Some of the best known features of Brooklyn, New York are its beaches. The most celebrated section of beach in southern Brooklyn is Coney Island, legendary for its sand and water, its ever-lively boardwalk and entertainments, its amusement park rides and attractions. Even in the late 1800s Coney was a recreational destination, and so many photographers, artists and writers have documented its ups and downs. Indeed, Coney Island did face rough patches from the 1970s and 1980s, but has been built up steadily. It has new rides, new restaurants, restored and renovated buildings, and more is in store.

My thumbnail survey of the history of Coney Island barely does justice to one of the iconic areas of Brooklyn. And my family seems to visit there at least twice a week each summer, and many other times throughout the year. While many tourists come by to spend a few precious hours here, my family and I are regulars. While many former Brooklynites wax nostalgic about Coney and gripe that it has changed so much (has it?), I have seen it up close and personal year after year, month after month. My husband, who was actually born in neighboring Queens, NY is thoroughly obsessed with Coney history and culture. and stops by even more than I do.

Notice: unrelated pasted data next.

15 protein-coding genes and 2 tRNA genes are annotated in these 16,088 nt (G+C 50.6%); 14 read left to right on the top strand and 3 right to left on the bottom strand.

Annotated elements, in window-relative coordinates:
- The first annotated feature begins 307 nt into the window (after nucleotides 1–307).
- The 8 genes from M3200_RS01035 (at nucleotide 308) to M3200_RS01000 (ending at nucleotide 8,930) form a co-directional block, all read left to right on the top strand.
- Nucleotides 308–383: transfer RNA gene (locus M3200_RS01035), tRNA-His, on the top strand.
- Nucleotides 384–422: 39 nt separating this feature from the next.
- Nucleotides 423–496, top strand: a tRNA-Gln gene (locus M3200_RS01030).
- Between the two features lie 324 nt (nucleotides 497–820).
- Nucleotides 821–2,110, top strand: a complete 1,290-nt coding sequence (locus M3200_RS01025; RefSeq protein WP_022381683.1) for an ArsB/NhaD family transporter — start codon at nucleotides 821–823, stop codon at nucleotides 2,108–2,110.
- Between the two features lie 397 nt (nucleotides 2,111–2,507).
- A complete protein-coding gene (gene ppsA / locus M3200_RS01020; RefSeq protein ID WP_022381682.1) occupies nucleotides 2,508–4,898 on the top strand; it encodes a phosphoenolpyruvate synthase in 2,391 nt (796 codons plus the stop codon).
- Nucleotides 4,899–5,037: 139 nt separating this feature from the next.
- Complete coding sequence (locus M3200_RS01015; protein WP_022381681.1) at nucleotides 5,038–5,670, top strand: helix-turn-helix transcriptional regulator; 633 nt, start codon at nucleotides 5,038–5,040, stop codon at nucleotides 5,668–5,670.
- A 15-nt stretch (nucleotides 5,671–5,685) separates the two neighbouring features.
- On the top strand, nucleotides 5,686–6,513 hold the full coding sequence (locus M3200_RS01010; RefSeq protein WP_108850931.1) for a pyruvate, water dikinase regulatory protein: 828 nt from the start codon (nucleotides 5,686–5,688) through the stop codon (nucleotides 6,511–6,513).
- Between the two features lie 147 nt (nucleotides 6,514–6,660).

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In addition, Coney Island has long had a Jewish presence, and one of the most surprising manifestations of it is the work of Marcus Charles Illions, A Jewish artisan, Illions immigrated to NYC from Eastern Europe in the late 1880s, and became known here for his woodwork carvings. He worked on Holy Ark carvings for shuls, as well as the merry-go-round animals for some carousels. I first became fascinated by his work when we saw an art exhibition in the early 2000s, at two museums, which featured Illions's work. Apparently he was not the only Jewish artisan to work on synagogue pieces AND amusement park rides. Well, they both featured animal designs!

The celebrated B & B Carousell (yes, two L's) on the Coney Island Boardwalk is home to at least one of Illions's creations, a horse that sports a depiction of President Abraham Lincoln on its saddle cover. We enjoy stopping by and paying homage, although riders cannot sit atop this one horse (it is roped off for preservation). Many people do like to snap photographs of this horse, but few know the back story of the Jewish artist responsible for it.

Every time I stroll the Coney Island Boardwalk, I see a wide variety of people there; various ages, fashions, ethnicities, and such. And I nearly always see someone who is identifiably Jewish. I will have more to write about Coney in the future, so stay tuned to learn more.

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